White powder in about a dozen envelopes sent to Wall Street Journal and Dow Jones executives turned out to be harmless, the New York Police Department said on Wednesday, The Guardian reports.
The letters contained flour or another food-based substance, police spokesman Paul Browne told Reuters. He said that such letters often are hoaxes.
The envelopes went to Journal Managing Editor Robert Thomson, Dow Jones & Co Chief Executive Les Hinton and Journal Editorial Page Editor Paul Gigot, a source familiar with the matter told Reuters.
About 10 more envelopes turned up in the Journal's mailroom, spokesman Robert Christie said earlier in the day. The envelopes were sent from Knoxville, Tennessee.
Dow Jones evacuated two floors of its lower Manhattan headquarters. Five employees were quarantined and later released, according to an employee memo from human resources chief Gregory Giangrande.
A RIFT HAS OPENED UP BETWEEN the government and the financial authorities after a furious Alistair Darling was kept in the dark over the lifting of the ban on short-selling, which may have contributed to this week's tumultuous crash in the value of banking shares reports The Guardian.
The chancellor is thought to have been given just one hour's notice by the Financial Services Authority that hedge funds would once again be able to place bets that bank shares would fall. Darling believes the ban will have to be reintroduced, given the fragility of the financial system.
Shares in high street banks have crashed since the ban was removed at the end of last week. Barclays lost a quarter of its stockmarket value on Friday and fell a further 10% yesterday to close at 66.1p. This values Barclays at just £5.3bn, the same as the profits it intends to report for 2008. There are rumours that it hopes to bring forward its results to end concerns about its financial health.
THE ASSET MANAGER BLACKROCK continued the sector's recent torrid time when it yesterday posted a bigger-than-expected 84 per cent drop in fourth-quarter profits as sliding markets hurt fees and it marked down the value of investments in hedge funds. The biggest publicly traded US asset manager was cautious about market conditions in 2009, according to The Independent.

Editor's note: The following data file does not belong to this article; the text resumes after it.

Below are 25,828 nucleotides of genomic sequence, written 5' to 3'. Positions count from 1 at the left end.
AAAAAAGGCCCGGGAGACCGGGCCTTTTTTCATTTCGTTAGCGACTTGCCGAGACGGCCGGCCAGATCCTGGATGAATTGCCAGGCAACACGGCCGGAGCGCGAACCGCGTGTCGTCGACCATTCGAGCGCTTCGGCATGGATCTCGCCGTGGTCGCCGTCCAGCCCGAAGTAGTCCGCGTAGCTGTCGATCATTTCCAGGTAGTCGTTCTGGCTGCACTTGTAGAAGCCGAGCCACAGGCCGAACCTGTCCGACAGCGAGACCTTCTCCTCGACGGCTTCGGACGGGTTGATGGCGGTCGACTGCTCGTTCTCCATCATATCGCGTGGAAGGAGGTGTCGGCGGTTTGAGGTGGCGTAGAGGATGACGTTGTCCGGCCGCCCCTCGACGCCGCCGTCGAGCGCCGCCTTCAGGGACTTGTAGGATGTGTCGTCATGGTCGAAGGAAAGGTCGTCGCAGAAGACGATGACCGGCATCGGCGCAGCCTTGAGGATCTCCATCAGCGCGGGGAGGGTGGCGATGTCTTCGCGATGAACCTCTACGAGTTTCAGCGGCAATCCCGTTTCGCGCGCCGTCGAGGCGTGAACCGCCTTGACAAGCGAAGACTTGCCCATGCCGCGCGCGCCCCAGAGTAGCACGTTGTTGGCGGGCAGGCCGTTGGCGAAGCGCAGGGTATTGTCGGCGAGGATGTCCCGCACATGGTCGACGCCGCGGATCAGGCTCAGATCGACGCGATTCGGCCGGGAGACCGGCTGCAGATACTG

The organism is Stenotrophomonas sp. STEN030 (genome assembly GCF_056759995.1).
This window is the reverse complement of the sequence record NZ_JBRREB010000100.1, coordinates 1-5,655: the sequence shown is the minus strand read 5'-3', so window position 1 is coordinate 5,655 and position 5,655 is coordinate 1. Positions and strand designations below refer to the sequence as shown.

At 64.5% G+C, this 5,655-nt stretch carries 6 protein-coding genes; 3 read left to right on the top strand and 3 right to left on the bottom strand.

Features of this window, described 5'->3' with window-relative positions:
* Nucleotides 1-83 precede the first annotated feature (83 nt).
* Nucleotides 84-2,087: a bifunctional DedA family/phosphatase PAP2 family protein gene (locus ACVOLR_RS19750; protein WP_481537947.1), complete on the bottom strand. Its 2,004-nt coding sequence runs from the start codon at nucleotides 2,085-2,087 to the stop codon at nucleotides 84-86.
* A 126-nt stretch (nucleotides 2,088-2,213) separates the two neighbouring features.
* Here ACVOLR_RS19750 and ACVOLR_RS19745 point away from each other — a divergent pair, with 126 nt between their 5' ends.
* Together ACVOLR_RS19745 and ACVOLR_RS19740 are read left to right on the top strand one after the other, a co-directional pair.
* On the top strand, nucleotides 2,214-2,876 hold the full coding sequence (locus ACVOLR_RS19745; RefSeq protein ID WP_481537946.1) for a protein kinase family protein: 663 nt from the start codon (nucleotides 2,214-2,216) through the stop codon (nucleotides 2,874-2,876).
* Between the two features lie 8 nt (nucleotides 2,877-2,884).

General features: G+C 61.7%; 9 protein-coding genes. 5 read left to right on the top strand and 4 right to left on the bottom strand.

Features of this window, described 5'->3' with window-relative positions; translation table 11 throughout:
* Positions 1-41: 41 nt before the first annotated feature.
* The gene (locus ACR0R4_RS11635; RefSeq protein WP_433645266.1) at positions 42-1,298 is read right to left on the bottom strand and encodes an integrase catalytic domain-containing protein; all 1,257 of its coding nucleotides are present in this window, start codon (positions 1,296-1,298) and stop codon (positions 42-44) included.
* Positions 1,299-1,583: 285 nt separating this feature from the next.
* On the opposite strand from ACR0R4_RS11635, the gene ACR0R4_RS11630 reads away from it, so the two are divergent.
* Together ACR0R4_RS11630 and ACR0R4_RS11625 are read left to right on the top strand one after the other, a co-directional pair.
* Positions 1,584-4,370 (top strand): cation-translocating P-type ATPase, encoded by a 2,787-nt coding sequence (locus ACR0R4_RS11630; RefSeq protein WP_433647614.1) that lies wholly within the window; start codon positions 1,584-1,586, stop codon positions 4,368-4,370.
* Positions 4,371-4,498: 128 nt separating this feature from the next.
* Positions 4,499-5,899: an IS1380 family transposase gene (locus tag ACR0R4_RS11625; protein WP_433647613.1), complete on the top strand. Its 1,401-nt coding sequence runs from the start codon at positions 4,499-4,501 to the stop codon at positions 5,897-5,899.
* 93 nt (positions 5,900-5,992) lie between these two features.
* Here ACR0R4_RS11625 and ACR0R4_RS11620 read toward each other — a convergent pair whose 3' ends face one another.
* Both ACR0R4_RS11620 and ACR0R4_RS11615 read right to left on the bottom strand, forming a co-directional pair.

The New York-based company posted a net income of $53m for the quarter compared with $322.4m, last year. Adjusted for certain items, earnings for the quarter were 68 cents a share. That was below analyst estimates.
BlackRock's income was reduced by non-operating expenses of $293m, including investment losses of $124m from investing its own capital in hedge funds and $91m from investing in real estate products.
NORTHERN ROCK TRIGGERED A row last night when it revealed that it was preparing to pay about £9m in staff bonuses reports The Times.
The nationalised bank confirmed that almost all its 4,500 employees would receive bonuses worth 10 per cent of annual pay tomorrow. For an average employee, that will amount to about £2,000.
Vince Cable, the Liberal Democrat Treasury spokesman, slammed the payments and called on the Government to block them. "This is bringing the worst of the City bonus culture into a public body," he said. "When millions of people are facing pay cuts or even unemployment, this is indefensible."
Senior Rock executives, including Gary Hoffman, the chief executive, are expected to be awarded much bigger bonuses, but these have yet to be approved by the board remuneration committee.
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